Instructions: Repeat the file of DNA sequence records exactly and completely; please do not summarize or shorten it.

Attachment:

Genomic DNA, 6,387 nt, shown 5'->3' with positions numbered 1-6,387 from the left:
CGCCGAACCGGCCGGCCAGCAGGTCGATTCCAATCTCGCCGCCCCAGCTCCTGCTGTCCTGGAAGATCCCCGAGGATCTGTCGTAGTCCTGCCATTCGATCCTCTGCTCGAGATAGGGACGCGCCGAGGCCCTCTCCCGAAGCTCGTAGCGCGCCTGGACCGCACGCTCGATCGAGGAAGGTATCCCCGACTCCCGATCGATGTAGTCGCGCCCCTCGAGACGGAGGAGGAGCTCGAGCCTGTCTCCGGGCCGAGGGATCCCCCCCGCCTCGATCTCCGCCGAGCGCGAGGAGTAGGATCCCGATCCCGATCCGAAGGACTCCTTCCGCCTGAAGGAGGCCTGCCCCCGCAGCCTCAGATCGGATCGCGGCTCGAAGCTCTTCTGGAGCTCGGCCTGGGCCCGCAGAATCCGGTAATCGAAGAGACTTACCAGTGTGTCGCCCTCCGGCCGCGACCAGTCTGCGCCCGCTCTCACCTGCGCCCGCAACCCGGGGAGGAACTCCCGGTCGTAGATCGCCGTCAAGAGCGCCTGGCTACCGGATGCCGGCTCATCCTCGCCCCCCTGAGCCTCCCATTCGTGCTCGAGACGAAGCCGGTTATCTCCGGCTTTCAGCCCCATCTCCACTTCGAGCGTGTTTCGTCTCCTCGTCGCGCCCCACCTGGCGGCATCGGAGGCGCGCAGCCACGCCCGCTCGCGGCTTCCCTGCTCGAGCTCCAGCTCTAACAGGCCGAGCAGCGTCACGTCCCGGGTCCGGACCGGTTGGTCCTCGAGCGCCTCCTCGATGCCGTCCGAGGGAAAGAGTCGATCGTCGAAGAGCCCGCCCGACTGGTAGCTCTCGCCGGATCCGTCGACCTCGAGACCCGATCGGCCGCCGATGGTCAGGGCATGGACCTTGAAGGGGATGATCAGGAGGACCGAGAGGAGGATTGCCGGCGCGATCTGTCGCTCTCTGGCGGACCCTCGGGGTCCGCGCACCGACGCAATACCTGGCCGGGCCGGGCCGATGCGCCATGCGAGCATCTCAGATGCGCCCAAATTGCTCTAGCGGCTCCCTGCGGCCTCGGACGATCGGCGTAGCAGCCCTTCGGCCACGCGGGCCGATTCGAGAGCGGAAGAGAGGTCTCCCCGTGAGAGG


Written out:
Genomic DNA, 6,387 nt, shown 5'->3' with positions numbered 1-6,387 from the left:
CGCCGAACCGGCCGGCCAGCAGGTCGATTCCAATCTCGCCGCCCCAGCTCCTGCTGTCCTGGAAGATCCCCGAGGATCTGTCGTAGTCCTGCCATTCGATCCTCTGCTCGAGATAGGGACGCGCCGAGGCCCTCTCCCGAAGCTCGTAGCGCGCCTGGACCGCACGCTCGATCGAGGAAGGTATCCCCGACTCCCGATCGATGTAGTCGCGCCCCTCGAGACGGAGGAGGAGCTCGAGCCTGTCTCCGGGCCGAGGGATCCCCCCCGCCTCGATCTCCGCCGAGCGCGAGGAGTAGGATCCCGATCCCGATCCGAAGGACTCCTTCCGCCTGAAGGAGGCCTGCCCCCGCAGCCTCAGATCGGATCGCGGCTCGAAGCTCTTCTGGAGCTCGGCCTGGGCCCGCAGAATCCGGTAATCGAAGAGACTTACCAGTGTGTCGCCCTCCGGCCGCGACCAGTCTGCGCCCGCTCTCACCTGCGCCCGCAACCCGGGGAGGAACTCCCGGTCGTAGATCGCCGTCAAGAGCGCCTGGCTACCGGATGCCGGCTCATCCTCGCCCCCCTGAGCCTCCCATTCGTGCTCGAGACGAAGCCGGTTATCTCCGGCTTTCAGCCCCATCTCCACTTCGAGCGTGTTTCGTCTCCTCGTCGCGCCCCACCTGGCGGCATCGGAGGCGCGCAGCCACGCCCGCTCGCGGCTTCCCTGCTCGAGCTCCAGCTCTAACAGGCCGAGCAGCGTCACGTCCCGGGTCCGGACCGGTTGGTCCTCGAGCGCCTCCTCGATGCCGTCCGAGGGAAAGAGTCGATCGTCGAAGAGCCCGCCCGACTGGTAGCTCTCGCCGGATCCGTCGACCTCGAGACCCGATCGGCCGCCGATGGTCAGGGCATGGACCTTGAAGGGGATGATCAGGAGGACCGAGAGGAGGATTGCCGGCGCGATCTGTCGCTCTCTGGCGGACCCTCGGGGTCCGCGCACCGACGCAATACCTGGCCGGGCCGGGCCGATGCGCCATGCGAGCATCTCAGATGCGCCCAAATTGCTCTAGCGGCTCCCTGCGGCCTCGGACGATCGGCGTAGCAGCCCTTCGGCCACGCGGGCCGATTCGAGAGCGGAAGAGAGGTCTCCCCGTGAGAGG